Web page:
But I should also say that while at Brown I took two courses and independent study with John Hawkes, a novelist who teaches literature and creative writing there. I was very influenced by his course and by his writing and by his emphasis on developing a voice in writing. For a while I was quite certain I wanted to become a fiction writer. I had entered college declaring my primary interest to be creative writing. And though I long ago abandoned any desire to try to make a living writing fiction, I suspect that some of what I learned and what I was interest in then has somehow leaked into my work through my attempts to apply a layer of subjective, meditative, highly personal narration to portions of my films--something not traditionally associated with documentary filmmaking. The narration is meant to affect the way viewers respond. It's meant to somehow lure them into my own psychological space.

THA: Beckett suggests in Waiting for Godot that life is just how you pass the time before you die. Do you find that filming your life hastens the passage of time or does it slow down? Does filming life make you more or less conscious of its brevity?

McElwee: For the most part, it's hard to argue with Beckett about that. I'd have to say that filming my life neither slows it down nor speeds it up. If anything, having filmed my own life does set up an odd syncopated duality between my present and my past. A kind of schizophrenia sets in as I edit, or perhaps "retroprhrenia" would be a better word-- but, at any rate, an odd sense of looking back from one present tense to what seems to be another very vivid present tense, the world as apprehended by the filmmaker a few years earlier with a cinema verite approach to his filmmaking.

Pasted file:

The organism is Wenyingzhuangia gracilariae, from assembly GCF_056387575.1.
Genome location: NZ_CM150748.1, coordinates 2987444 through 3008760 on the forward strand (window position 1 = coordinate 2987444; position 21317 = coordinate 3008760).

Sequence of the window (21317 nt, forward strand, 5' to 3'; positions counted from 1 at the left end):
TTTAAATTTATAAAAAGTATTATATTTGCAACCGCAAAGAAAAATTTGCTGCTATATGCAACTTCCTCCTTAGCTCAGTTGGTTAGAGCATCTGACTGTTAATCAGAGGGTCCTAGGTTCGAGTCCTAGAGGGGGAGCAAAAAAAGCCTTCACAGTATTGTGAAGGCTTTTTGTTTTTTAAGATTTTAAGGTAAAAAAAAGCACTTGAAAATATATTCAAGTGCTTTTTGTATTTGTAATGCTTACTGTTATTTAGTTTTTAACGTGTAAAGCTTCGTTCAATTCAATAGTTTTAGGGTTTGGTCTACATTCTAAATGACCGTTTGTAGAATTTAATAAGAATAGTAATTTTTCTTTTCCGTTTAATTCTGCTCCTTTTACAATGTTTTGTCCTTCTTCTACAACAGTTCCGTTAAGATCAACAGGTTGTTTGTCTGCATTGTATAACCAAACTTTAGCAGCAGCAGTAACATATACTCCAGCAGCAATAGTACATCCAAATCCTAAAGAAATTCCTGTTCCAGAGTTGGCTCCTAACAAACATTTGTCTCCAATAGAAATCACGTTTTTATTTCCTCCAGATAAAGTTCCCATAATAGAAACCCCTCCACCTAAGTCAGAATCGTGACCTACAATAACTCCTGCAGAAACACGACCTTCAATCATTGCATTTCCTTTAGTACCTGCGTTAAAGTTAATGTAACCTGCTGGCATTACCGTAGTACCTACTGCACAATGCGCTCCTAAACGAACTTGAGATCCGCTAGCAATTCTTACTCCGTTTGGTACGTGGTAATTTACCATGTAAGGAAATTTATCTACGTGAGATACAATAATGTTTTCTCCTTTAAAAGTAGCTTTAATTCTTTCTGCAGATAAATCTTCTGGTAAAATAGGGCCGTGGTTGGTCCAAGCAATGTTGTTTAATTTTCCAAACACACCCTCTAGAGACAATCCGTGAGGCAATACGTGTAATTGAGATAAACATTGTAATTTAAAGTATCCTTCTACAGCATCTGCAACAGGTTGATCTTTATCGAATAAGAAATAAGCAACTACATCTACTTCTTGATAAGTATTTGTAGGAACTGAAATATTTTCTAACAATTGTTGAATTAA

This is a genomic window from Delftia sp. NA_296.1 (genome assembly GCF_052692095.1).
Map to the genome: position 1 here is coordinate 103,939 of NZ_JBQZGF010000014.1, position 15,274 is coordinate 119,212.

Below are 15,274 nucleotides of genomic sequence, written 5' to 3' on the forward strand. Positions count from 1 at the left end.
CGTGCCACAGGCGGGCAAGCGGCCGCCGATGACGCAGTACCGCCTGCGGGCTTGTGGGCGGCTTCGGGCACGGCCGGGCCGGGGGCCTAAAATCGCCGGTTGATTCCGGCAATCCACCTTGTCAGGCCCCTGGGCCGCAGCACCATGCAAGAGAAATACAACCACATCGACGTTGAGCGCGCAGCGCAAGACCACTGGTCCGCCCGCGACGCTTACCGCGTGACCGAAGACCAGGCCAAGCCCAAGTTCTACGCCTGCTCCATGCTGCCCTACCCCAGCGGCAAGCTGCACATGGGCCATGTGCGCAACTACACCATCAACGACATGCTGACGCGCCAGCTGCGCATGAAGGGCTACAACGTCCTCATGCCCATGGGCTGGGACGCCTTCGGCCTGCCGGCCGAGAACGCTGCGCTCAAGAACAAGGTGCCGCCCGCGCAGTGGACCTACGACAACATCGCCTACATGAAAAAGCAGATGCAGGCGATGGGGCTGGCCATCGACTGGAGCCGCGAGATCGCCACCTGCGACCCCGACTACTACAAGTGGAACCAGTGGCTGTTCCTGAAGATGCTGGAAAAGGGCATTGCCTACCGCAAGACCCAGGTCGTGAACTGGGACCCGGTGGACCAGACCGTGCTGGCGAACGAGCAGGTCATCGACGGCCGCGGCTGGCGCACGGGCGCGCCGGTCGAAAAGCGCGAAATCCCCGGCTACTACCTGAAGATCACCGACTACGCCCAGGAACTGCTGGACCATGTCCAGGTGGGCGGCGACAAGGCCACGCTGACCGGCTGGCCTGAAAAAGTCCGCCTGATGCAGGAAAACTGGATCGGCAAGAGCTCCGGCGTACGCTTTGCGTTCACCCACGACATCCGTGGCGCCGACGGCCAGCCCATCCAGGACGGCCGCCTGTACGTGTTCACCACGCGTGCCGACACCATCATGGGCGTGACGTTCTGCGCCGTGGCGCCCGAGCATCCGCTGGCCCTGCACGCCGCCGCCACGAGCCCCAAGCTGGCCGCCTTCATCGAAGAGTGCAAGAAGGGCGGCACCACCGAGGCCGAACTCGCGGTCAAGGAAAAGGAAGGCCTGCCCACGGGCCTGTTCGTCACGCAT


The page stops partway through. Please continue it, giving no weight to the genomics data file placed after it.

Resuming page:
As I neared the completion of Sherman's March, I kept thinking, that can't be me pursuing those women so haplessly. It was really as if I were watching the escapades of a younger sibling, someone who was like me perhaps but was not me. It was eerie at times. In The World Viewed, Stanley Cavell writes about the phenomenon of the child trying to understand the statement "This is your grandmother" upon being shown a photograph of the grandmother. At first the child does not accept that statement. Clearly, the photo is not the grandmother but rather a representation of the grandmother. The child is, for a day or week or whatever, baffled by this statement. But then one day, mysteriously, the child suddenly accepts the convention of that statement. Cavell asks what causes the child to suddenly accept the convention. That's a little of what it's like to work on an autobiographical film like this--at least for me. I'm constantly having to deal with the paradox of the footage not really containing "me," whatever that is. And yet it is me, or some version of me, dwelling in its own present tense--the present tense of the film--quite apart from the "me" that's editing that film. And, of course, the same was true with Time Indefinite. I couldn't even begin to edit that material, especially the material that dealt with my father's death, until several years after his death. And by then I was a father myself. Life had moved on and I had moved with it, but still I needed to reoccupy the personal past tense in order to re-create a present tense for the film. So while filming my life neither accelerates time nor slows it down for me, it certainly does lend a strangely disjointed sense to its passage.

THA: How do you decide what to say in your narrations?